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. Last Updated: 07/27/2016

Homeless Exploited in $100,000 Credit Scam

Four members of a criminal gang have been accused of swindling Russky Standart bank out of $100,000 after persuading alcoholics and vagrants to register for credit to buy home appliances.

On Wednesday, the deputy head of the police's fraud investigation department, Alexander Brazhnikov, said his officers had uncovered a criminal organization that was taking out short-term consumer loans in electrical appliance chain M.Video.

M.Video has an agreement with the Russky Standart bank, which issues the high-interest loans.

Brazhnikov said the group sought out alcoholics, homeless people and pensioners who were promised 500 rubles to sign credit documents after showing their passport in person in the store, and assured there would be no ill consequences.

The appliances purchased in this way were sold by the gang at outdoor markets.

When the bank requested that the borrowers repay the money, several of them went to the police, as did Russky Standart itself.

According to Brazhnikov, four individuals have been accused of fraud under article 159 of the Criminal Code. Over the course of the investigation, 100 instances of fraud -- totaling $100,000 -- were uncovered involving the accused.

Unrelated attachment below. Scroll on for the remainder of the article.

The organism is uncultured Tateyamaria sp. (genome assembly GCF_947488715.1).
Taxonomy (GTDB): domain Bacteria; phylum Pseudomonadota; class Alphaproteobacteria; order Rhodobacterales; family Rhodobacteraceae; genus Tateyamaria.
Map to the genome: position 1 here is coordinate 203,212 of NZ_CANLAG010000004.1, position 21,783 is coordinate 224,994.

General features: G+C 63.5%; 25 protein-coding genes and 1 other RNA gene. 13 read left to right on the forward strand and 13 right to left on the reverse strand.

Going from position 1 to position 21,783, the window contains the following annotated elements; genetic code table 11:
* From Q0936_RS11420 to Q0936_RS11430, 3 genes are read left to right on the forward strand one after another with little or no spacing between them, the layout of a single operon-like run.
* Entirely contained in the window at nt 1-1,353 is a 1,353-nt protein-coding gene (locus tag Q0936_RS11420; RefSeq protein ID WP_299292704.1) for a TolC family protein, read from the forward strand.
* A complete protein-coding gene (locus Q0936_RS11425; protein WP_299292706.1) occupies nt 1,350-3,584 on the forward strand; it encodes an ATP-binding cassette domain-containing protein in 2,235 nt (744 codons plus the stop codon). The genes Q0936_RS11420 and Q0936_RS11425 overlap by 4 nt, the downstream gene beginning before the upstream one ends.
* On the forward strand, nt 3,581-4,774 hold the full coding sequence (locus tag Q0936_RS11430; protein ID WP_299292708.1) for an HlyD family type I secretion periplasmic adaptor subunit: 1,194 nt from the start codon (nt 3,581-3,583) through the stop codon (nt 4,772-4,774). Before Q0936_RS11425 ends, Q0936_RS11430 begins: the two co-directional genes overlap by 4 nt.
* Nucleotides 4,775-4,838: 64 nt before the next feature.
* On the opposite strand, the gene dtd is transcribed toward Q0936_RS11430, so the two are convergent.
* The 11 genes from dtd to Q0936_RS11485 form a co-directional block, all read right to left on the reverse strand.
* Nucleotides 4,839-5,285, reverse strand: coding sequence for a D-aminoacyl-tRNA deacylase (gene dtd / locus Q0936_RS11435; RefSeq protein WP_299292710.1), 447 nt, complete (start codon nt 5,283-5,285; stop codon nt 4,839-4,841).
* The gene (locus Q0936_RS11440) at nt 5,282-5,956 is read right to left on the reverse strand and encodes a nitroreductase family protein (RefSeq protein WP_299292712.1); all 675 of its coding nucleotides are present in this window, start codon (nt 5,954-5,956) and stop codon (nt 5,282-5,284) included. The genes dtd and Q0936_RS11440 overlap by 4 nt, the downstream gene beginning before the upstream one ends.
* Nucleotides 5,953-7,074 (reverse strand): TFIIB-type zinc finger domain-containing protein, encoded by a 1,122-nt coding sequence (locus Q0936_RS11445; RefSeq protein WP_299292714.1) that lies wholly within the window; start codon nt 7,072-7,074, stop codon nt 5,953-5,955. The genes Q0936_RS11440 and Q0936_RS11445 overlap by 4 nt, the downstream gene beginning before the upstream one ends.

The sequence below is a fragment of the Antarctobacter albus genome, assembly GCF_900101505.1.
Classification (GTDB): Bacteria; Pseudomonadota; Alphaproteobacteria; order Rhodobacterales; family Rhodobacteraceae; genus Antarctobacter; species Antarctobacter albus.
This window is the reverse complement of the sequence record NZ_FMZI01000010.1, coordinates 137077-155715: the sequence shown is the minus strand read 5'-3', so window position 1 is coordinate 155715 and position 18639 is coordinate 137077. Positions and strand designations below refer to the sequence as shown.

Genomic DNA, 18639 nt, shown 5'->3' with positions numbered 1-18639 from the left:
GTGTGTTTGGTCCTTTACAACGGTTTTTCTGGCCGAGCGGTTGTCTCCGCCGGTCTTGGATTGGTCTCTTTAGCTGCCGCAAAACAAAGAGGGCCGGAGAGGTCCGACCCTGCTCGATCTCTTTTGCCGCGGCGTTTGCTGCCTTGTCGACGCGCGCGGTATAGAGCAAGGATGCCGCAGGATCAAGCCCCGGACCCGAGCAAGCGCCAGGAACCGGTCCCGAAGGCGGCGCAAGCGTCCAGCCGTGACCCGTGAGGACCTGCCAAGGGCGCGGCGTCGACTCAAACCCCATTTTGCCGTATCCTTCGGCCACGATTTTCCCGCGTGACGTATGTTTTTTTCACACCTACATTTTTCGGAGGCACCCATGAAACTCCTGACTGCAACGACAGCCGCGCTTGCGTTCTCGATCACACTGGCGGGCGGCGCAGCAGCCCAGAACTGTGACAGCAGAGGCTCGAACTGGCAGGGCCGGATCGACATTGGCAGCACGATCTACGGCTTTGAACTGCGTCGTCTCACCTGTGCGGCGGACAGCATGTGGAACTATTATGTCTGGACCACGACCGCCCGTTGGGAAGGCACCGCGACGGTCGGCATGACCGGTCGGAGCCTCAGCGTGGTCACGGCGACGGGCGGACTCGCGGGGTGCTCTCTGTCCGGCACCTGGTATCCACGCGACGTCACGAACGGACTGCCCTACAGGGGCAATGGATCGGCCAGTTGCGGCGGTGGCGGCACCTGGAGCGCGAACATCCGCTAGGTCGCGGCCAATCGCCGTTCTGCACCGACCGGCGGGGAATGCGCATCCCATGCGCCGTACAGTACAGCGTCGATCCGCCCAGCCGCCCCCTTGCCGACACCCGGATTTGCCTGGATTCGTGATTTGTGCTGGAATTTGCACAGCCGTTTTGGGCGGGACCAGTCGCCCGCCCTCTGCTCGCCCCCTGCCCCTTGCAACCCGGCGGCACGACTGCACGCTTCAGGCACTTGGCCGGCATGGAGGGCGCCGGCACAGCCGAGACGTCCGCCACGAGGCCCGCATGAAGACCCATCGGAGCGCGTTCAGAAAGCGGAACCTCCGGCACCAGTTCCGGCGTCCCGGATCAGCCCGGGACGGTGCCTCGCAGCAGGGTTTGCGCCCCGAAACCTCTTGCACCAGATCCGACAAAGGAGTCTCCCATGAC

But bank chairman Rustam Tariko is untroubled, describing the 100 credits as a drop in the ocean for the bank.

The Interfax Rating Agency said that at the end of the first six months of this year the bank had given loans worth 1.6 billion rubles ($51 million) and just 123 million rubles had not been returned.

Tariko said this figure does not just include fraud. Some clients have been unable to repay credits due to a worsening in their own financial circumstances and the bank is working with them. But when clients show no intention of repaying, the bank goes to the police.

"All over the world there are people who get loans using grannies who claim to have lost their passport," Tariko said. "The police also get the people who say they have lost their passport, as they are participants in the crime."

The bank has already studied the tricksters' tactics.

"We know how to fight them. ... For a new bank considering entering this business it will be a problem, but for us it is a stage through which we have already passed," Tariko said.

The bank has no plans to change its credit system, which takes 15 minutes to draw up and requires only that the client show his or her passport and fill in the form. The client gets a small loan of 50,000 rubles for six months at a rate of 29 percent.

Credit programs such as this account for 30 percent of the business of leading Moscow appliances chains, M.Video, Mir and Tekhnosila.

Representatives of retail chains confirm that they do not control the process of drawing up the loan or its payback.

M.Video's marketing director Mikhail Kuchment said Russky Standart's statistics show that the default factor depends on the product purchased.

Loans taken out to purchase mobile phones are least likely to be returned while loans for major home appliances are most likely to be paid back in good time. To compensate, typically 50 percent of the cost the mobile must be paid in the first repayment.